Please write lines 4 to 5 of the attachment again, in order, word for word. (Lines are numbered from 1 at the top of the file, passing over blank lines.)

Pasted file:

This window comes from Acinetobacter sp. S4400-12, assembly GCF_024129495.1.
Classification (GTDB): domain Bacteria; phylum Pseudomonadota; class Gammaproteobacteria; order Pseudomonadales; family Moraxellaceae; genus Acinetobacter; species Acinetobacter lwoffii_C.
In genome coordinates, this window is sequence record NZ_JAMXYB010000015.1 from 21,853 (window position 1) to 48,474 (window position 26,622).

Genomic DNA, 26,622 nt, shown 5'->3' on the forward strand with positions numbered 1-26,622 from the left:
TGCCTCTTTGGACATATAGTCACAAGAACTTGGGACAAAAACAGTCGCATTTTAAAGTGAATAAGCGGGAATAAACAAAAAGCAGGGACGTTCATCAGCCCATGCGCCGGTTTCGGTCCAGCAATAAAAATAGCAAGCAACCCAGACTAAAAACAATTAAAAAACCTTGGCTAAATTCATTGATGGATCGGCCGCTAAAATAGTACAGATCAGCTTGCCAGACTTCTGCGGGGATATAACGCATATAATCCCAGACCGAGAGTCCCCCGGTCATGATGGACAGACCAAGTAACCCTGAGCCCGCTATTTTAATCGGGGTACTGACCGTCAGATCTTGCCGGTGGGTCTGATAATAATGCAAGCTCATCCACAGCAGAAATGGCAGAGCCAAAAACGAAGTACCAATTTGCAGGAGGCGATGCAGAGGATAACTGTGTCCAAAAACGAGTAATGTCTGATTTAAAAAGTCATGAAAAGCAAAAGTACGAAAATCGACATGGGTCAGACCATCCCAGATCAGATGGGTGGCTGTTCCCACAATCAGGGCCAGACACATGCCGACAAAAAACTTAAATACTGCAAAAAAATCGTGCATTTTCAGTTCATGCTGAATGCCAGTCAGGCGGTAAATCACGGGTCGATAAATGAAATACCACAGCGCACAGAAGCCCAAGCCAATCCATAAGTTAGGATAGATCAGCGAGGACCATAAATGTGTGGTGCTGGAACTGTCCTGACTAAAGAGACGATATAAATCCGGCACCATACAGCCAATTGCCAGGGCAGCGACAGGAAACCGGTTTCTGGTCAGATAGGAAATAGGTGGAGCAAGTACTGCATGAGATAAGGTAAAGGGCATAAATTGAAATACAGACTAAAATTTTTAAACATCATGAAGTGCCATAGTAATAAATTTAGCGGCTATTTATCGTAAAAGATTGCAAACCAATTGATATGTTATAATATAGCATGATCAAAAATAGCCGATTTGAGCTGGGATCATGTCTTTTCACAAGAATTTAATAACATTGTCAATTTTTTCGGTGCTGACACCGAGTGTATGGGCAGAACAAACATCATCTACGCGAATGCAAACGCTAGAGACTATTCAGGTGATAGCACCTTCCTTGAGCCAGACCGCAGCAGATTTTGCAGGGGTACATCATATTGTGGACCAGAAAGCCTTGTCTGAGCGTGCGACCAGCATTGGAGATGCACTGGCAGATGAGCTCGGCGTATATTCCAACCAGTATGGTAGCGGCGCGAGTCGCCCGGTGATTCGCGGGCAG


Genomic DNA, 26,622 nt, shown 5'->3' on the forward strand with positions numbered 1-26,622 from the left:
TGCCTCTTTGGACATATAGTCACAAGAACTTGGGACAAAAACAGTCGCATTTTAAAGTGAATAAGCGGGAATAAACAAAAAGCAGGGACGTTCATCAGCCCATGCGCCGGTTTCGGTCCAGCAATAAAAATAGCAAGCAACCCAGACTAAAAACAATTAAAAAACCTTGGCTAAATTCATTGATGGATCGGCCGCTAAAATAGTACAGATCAGCTTGCCAGACTTCTGCGGGGATATAACGCATATAATCCCAGACCGAGAGTCCCCCGGTCATGATGGACAGACCAAGTAACCCTGAGCCCGCTATTTTAATCGGGGTACTGACCGTCAGATCTTGCCGGTGGGTCTGATAATAATGCAAGCTCATCCACAGCAGAAATGGCAGAGCCAAAAACGAAGTACCAATTTGCAGGAGGCGATGCAGAGGATAACTGTGTCCAAAAACGAGTAATGTCTGATTTAAAAAGTCATGAAAAGCAAAAGTACGAAAATCGACATGGGTCAGACCATCCCAGATCAGATGGGTGGCTGTTCCCACAATCAGGGCCAGACACATGCCGACAAAAAACTTAAATACTGCAAAAAAATCGTGCATTTTCAGTTCATGCTGAATGCCAGTCAGGCGGTAAATCACGGGTCGATAAATGAAATACCACAGCGCACAGAAGCCCAAGCCAATCCATAAGTTAGGATAGATCAGCGAGGACCATAAATGTGTGGTGCTGGAACTGTCCTGACTAAAGAGACGATATAAATCCGGCACCATACAGCCAATTGCCAGGGCAGCGACAGGAAACCGGTTTCTGGTCAGATAGGAAATAGGTGGAGCAAGTACTGCATGAGATAAGGTAAAGGGCATAAATTGAAATACAGACTAAAATTTTTAAACATCATGAAGTGCCATAGTAATAAATTTAGCGGCTATTTATCGTAAAAGATTGCAAACCAATTGATATGTTATAATATAGCATGATCAAAAATAGCCGATTTGAGCTGGGATCATGTCTTTTCACAAGAATTTAATAACATTGTCAATTTTTTCGGTGCTGACACCGAGTGTATGGGCAGAACAAACATCATCTACGCGAATGCAAACGCTAGAGACTATTCAGGTGATAGCACCTTCCTTGAGCCAGACCGCAGCAGATTTTGCAGGGGTACATCATATTGTGGACCAGAAAGCCTTGTCTGAGCGTGCGACCAGCATTGGAGATGCACTGGCAGATGAGCTCGGCGTATATTCCAACCAGTATGGTAGCGGCGCGAGTCGCCCGGTGATTCGCGGGCAG